Greg Bahr, Routescape, 2018

Greg Bahr, Routescape, 2018, serigraph on paper, 20 x 20”

Routescape is a serigraph that changes the orientation of the trips of the tondo into parallel paths, creating a kind of topographical variant, and Gateway is a wall sculpture that results from a fanlike arrangement of parking-garage tickets collected during visits to the YMCA. The collective effect of all of these variants in color and form gives this show a dynamic kind of energy.

Greg Bahr, Gateway, 2017

Greg Bahr, Gateway, 2017, YMCA parking gate tickets, 11 x 16 x 6”

Bahr’s acrylic paintings and serigraphs join an ongoing two-person exhibition of recent work by Jay Wilkinson and Austin Fields.

Jay Wilkinson, A Bear in the Woods, 2018, oil on canvas

Jay Wilkinson, A Bear in the Woods, 2018, oil on canvas, 36 x 48”

Jay Wilkinson’s figurative paintings and drawings in this show differ from the origins of his previous solo show at Fort Works Art — that earlier imagery was inspired by childhood photos. His current figural imagery derives from photographs that Wilkinson took during outings and parties with friends, such as A Bear in the Woods and Mob. A video that he made, the footage lit by flashlight, shows his friends hanging out at night, and it shares a wall with A Bear in the Woods. “I wanted to explore the way my photos made the moments feel and how it shapes the memory of these occasions,” Wilkinson writes in an email. “I started seeing these photos as they are to me perfect and frozen and somewhat cold — though they are party shots, I wanted them to represent the feeling of being alien and detached from an experience, especially one so ruckus and large.”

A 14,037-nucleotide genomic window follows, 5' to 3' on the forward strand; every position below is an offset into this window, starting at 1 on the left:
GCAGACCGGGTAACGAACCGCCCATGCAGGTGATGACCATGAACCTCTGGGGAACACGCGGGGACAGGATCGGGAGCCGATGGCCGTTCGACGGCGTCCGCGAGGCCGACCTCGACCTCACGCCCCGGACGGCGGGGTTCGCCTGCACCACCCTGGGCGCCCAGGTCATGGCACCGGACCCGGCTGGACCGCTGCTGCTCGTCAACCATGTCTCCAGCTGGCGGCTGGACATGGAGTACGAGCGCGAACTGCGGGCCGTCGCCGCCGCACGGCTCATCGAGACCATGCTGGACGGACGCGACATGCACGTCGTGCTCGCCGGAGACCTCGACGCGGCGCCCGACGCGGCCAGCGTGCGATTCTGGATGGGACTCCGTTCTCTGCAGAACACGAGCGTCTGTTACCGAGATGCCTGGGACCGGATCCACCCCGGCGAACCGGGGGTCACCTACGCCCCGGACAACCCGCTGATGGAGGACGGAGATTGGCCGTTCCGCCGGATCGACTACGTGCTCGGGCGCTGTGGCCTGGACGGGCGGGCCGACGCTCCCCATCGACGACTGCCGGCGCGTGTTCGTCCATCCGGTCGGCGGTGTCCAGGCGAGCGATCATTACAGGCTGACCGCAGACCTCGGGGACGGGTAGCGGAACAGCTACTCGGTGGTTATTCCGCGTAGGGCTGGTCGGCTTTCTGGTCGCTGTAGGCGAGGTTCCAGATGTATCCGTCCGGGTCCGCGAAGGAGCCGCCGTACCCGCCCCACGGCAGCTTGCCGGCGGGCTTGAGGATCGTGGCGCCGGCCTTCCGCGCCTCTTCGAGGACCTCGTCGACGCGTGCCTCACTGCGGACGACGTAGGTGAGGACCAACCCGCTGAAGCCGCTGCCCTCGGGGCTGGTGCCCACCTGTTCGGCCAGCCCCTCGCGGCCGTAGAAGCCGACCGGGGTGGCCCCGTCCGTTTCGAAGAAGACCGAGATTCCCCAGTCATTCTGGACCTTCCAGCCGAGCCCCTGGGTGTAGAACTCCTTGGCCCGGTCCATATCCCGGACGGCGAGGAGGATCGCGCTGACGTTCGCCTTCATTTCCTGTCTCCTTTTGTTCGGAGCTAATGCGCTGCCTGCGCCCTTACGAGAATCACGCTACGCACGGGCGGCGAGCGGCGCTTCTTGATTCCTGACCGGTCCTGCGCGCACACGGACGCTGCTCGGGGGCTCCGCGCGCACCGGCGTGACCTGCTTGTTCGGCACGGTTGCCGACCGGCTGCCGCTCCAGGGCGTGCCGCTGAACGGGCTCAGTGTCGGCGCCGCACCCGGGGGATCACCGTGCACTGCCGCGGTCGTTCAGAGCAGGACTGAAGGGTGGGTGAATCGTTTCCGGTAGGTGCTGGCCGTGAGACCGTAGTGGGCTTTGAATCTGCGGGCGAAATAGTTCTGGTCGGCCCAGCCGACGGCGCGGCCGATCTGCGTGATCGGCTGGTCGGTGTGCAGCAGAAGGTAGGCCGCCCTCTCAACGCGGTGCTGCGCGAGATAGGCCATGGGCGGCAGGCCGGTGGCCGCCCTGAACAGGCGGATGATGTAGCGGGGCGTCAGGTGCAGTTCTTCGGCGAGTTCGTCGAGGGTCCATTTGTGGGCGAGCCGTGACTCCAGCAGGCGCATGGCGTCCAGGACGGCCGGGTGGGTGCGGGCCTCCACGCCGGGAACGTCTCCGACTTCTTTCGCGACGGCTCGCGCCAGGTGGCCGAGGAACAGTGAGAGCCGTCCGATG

Jay Wilkinson, Influence, 2018, oil on canvas

Jay Wilkinson, Influence, 2018, oil on canvas, 48 x 48”

Wilkinson recreates the photographs as if they are sitting on a white table — “…the decision to leave the borders in the painting was… to try and minimize depth and distance… I wanted to show how flat these moments can feel.” Wilkinson’s deft painting technique captures the essence of the photographic image seemingly effortlessly.

He added lines of spray paint to alter his meticulous work on the paintings at a pre-opening night event. While the sprayed lines appear improvisatory, their placement is carefully considered. “Human memory is not picture perfect — it’s more of an assemblage of imagery and emotion, so I wanted to add a powerful color moment, and the actual line and spray paint itself came from wanting to kinda usurp my own efforts of detailed execution. I wanted to try and treat the hours of work as if they were unimportant.”

Jay Wilkinson, Only Natural, 2018, oil on canvas